Fig. 1
figure1

a The primary CT findings when admission showed the right renal mass with the size of 13.0 × 10.0 × 8.0 cm. b The reconstructed three-dimensional digital model (3D-DM) marked by using different colors (yellow color: the renal mass). c The rechecked CT findings when readmission showed a right retroperitoneal hematoma with the size of 16.3 × 13.2 × 10.4 cm. d The rechecked CT scanning result after the percutaneous puncturing and drainage showed no significant shrinkage for the retroperitoneal hematoma. e The day before his clinical death, the rechecked CT scanning images showed that the rapid retroperitoneal cavity metastasis with obvious sign of puncturing track implantation

In order to facilitate the surgical orientation and improve the manipulating accuracy, the data from CT images was extracted, and the three-dimensional digital model (3D-DM) was reconstructed. The copied information was analyzed and reconstructed into the 3D-DM by using a postprocessing software named three-dimensional medical image reconstructing and guiding system (3D-MIRGS, China). The retroperitoneal space along with critical anatomic structures including renal tumor, the relevant vasculature, the kidney, and the renal collecting system on the affected side were reconstructed and marked by using different colors simultaneously (Fig. 1b).

The retrolaparoscopic RN was performed under the assisted navigation of 3D-DM at the Department of Urology. The right kidney along with the right adrenal gland was dissected and excised completely. The hemostasis was achieved carefully.

The operative time was 1 h and 30 min, with no intraoperative complications happened. The estimated blood loss was about 20 mL. The size of resected tumor was 10.0 × 8.0 × 6.0 cm. The final pathological diagnosis was hybrid (clear cell and papillary type) renal cell carcinoma (nuclear grading III) (Fig. 2a, b). WBC count fell back to the level of 10.6 × 109/L at the first day postoperatively, which further dropped down to 7.3 × 109/L 2 days later. The recovery course was uneventful, and the patient was discharged after 7 days postoperatively.

Fig. 2
figure2

a, b The pathological diagnosis of first operation was hybrid (clear cell and papillary type) renal cell carcinoma (nuclear grading III). c, d The final pathological result of reoperation showed the necrotic and hematoma tissue blended with RCC tumor cells (nuclear grading IV). eh The results of immunohistochemical staining from the specimens of 1st operation. (e Pax8, f CA9, g CK7, and h AMACAR). il The results of immunohistochemical staining from the specimens of 2nd operation. (i Pax8, j CA9, k CK7, and l AMACAR)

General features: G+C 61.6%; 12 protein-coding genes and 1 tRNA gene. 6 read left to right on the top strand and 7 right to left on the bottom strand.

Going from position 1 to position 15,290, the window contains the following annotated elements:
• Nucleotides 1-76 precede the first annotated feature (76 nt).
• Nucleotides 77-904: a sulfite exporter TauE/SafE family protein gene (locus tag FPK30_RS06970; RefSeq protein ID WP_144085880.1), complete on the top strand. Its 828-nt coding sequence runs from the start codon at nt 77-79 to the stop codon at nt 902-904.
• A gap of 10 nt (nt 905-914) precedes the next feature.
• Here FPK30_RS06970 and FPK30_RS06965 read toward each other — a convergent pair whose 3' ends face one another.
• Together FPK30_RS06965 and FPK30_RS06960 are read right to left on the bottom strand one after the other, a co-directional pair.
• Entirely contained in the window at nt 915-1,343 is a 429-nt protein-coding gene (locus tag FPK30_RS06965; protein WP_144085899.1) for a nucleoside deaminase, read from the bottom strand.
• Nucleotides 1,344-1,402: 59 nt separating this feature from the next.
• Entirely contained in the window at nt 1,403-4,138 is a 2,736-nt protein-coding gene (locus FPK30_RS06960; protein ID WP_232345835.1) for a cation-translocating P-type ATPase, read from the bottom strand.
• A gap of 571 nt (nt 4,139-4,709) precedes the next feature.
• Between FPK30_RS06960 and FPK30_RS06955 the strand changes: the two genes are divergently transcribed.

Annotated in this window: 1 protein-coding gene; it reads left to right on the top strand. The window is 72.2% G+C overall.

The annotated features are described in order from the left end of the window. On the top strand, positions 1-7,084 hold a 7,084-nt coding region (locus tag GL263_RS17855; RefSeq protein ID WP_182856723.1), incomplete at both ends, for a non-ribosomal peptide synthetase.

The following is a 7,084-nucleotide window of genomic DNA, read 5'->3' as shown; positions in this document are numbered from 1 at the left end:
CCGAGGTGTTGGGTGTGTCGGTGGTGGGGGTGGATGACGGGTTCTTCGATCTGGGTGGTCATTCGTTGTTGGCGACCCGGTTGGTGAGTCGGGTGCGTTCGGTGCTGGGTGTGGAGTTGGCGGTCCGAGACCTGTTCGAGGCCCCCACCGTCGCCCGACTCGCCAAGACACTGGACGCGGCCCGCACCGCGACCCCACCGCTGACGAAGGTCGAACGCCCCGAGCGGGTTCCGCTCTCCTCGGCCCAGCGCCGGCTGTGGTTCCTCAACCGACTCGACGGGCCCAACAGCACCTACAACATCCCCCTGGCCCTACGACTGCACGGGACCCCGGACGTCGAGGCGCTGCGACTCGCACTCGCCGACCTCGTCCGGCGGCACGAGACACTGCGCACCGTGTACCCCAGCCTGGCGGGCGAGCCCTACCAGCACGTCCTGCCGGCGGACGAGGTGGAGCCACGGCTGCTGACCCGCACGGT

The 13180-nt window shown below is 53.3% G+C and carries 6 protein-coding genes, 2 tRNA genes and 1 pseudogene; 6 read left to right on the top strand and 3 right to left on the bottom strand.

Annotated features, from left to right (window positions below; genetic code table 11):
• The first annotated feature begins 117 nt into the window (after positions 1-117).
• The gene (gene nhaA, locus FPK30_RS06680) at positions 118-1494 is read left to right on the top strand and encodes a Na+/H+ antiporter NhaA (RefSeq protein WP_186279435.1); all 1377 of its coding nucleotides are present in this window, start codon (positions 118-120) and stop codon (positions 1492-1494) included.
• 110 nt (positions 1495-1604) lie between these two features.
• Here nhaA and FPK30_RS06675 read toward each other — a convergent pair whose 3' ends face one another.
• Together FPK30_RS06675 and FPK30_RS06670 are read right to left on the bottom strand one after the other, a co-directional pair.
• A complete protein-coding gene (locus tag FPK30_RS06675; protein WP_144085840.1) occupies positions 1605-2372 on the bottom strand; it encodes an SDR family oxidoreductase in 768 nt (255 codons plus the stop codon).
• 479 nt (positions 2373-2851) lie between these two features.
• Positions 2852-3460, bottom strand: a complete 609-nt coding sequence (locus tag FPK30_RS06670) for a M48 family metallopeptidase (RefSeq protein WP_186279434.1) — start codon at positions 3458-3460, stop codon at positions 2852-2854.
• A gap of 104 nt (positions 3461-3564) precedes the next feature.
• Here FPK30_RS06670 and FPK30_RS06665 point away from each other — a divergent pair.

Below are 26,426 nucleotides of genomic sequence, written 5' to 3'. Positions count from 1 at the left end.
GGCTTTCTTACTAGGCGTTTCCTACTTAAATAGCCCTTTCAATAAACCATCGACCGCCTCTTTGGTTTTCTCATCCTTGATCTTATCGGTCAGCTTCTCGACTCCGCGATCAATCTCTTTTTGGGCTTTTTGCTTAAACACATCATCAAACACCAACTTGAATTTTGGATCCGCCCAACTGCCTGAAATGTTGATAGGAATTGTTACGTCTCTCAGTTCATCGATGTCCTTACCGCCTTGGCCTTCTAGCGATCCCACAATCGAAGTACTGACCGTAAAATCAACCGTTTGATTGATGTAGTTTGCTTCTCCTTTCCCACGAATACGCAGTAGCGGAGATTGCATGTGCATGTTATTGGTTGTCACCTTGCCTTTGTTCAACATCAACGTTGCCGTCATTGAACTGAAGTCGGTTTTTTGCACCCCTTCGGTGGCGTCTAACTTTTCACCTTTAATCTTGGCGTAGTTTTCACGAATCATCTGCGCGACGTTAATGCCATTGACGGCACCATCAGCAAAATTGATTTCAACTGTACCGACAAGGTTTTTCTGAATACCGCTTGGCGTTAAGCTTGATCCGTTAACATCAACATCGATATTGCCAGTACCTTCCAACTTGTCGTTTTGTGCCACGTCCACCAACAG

Ten days after the patient was discharged, he was readmitted with the chief complaint of high fever with severe right flank pain. CT scanning revealed that right retroperitoneal hematoma (Fig. 1c) and the blood routine showed the dramatic elevation of WBC count (96.3 × 109/L). At the same time, the body temperature was high (37.9 to 40.5 °C). ALR was established. He was treated with systemic antibiotics and the temperature decreased, but the WBC count still remained on high level. After the consultation of multi-disciplinary team and department discussion, we decided to perform the percutaneous puncturing and drainage for him after a 5-day systemic antibiotic therapy. Even though there was bloody drainage fluid with the amount of about 300 mL each day, the patient’s condition still exacerbated rapidly and the CT scanning result showed no significant shrinkage for the retroperitoneal hematoma (Fig. 1d). Five days after the drainage, the patient’s symptom of right flank swelling and pain still aggravated significantly. In spite of the immediate reoperation of hematoma evacuation, the patient died of multiple organ failure 10 days after the reoperation eventually. The day before his clinical death, the rechecked CT scanning images showed the rapid retroperitoneal cavity metastasis with obvious sign of puncturing track implantation (Fig. 1e). From the admission to clinical death, the trend of WBC counts can be seen in Fig. 3.

Fig. 3
figure3

The trend of WBC counts from the patient’s admission to his clinical death

The final pathological result of reoperation showed the necrotic and hematoma tissue blended with RCC tumor cells (nuclear grading IV) (Fig. 2c, d). Furthermore, the immunohistochemical staining from the specimens of two operations was performed to evaluate the expressions of 4 markers. Primary antibodies used in the study included paired box 8 (Pax8) (Santa Cruz Biotechnology sc-514352, Dallas, TX, USA), carbonic anhydrase 9 (CA9) (Santa Cruz Biotechnology sc-365900, Dallas, TX, USA), cytokeratin 7 (CK7) (Santa Cruz Biotechnology sc-23876, Dallas, TX, USA), and α-methylacyl-coenzyme A racemase (AMACAR) (Santa Cruz Biotechnology sc-515623, Dallas, TX, USA). UltraView™ DAB detection kit was purchased from Ventana (Arizona, America). All immunohistochemistry assays were performed on the Roche BenchMark XT fully automatic IHC/ISH instrument by optimized protocols. The results of immunohistochemical staining from the specimens of two operations all indicated that the tumor cells were immunopositive for Pax8 and CA9, but negative for CK7 and AMACAR (Fig. 2e–l).